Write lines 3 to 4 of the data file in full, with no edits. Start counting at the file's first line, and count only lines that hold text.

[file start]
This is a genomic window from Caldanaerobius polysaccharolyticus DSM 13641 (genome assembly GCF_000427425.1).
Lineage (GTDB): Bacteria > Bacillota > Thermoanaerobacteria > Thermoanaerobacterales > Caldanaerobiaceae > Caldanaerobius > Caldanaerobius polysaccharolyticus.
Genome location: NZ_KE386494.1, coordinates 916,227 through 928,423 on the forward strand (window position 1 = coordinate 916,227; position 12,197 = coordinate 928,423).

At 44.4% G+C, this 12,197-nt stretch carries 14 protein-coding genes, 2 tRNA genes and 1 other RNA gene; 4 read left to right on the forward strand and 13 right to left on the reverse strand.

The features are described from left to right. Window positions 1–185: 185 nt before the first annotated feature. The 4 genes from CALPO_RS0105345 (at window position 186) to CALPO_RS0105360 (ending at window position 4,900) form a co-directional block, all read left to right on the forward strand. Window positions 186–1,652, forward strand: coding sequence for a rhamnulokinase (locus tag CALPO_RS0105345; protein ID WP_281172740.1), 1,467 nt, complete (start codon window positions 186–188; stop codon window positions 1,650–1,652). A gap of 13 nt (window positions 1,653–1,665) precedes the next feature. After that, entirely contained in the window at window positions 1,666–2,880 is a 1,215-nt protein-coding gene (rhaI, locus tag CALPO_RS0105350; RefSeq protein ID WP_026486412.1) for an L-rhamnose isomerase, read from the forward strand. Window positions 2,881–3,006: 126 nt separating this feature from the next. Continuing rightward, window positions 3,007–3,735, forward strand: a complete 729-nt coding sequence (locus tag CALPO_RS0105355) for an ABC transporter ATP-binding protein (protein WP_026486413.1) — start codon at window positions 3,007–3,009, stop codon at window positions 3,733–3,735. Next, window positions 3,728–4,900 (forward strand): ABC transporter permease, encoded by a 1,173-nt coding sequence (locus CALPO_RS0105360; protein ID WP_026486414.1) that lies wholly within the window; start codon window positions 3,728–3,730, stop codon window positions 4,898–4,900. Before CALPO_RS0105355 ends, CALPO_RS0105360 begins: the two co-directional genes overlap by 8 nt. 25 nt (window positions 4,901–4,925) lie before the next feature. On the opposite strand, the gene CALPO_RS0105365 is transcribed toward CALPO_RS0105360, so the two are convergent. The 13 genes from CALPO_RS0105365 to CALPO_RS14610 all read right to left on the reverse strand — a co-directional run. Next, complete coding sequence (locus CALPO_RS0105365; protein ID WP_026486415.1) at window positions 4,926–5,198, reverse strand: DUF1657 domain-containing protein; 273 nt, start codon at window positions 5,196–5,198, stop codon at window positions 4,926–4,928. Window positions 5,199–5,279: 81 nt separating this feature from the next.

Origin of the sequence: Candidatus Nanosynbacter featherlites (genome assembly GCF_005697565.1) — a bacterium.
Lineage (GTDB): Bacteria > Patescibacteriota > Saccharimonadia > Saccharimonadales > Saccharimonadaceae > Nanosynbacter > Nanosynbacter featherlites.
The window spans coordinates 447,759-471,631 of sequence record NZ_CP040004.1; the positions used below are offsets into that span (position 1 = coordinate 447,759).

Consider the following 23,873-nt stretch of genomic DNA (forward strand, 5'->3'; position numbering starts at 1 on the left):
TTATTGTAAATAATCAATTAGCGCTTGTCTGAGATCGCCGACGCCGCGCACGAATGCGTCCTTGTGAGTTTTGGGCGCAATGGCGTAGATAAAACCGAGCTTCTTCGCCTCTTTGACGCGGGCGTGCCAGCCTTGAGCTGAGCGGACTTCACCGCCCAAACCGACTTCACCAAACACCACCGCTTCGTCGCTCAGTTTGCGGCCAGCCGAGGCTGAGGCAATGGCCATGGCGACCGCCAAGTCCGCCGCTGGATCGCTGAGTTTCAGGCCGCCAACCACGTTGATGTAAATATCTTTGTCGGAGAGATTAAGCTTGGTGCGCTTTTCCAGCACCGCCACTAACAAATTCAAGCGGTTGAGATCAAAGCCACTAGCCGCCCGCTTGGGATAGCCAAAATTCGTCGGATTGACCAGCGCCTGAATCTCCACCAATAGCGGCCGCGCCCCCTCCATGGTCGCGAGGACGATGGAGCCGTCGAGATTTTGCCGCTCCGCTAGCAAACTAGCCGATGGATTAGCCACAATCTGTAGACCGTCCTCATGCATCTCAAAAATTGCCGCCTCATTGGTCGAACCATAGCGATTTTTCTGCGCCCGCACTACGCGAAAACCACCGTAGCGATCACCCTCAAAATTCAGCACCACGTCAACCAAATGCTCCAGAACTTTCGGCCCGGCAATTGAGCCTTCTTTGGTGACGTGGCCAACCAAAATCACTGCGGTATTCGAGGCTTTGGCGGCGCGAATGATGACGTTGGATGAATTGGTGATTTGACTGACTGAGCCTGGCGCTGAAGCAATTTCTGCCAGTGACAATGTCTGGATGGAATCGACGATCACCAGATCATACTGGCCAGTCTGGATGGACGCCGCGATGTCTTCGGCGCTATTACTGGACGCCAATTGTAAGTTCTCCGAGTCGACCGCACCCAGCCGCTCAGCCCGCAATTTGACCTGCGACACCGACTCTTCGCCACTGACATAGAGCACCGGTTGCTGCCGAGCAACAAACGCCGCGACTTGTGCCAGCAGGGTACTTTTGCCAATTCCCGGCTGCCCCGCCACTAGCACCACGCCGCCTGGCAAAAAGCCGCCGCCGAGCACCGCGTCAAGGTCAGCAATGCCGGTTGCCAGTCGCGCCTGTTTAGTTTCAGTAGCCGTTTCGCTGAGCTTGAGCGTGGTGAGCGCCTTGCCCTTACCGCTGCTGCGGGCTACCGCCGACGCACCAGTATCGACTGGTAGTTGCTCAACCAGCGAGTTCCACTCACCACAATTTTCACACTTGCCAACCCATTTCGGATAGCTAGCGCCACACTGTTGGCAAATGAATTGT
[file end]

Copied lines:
Genome location: NZ_KE386494.1, coordinates 916,227 through 928,423 on the forward strand (window position 1 = coordinate 916,227; position 12,197 = coordinate 928,423).

At 44.4% G+C, this 12,197-nt stretch carries 14 protein-coding genes, 2 tRNA genes and 1 other RNA gene; 4 read left to right on the forward strand and 13 right to left on the reverse strand.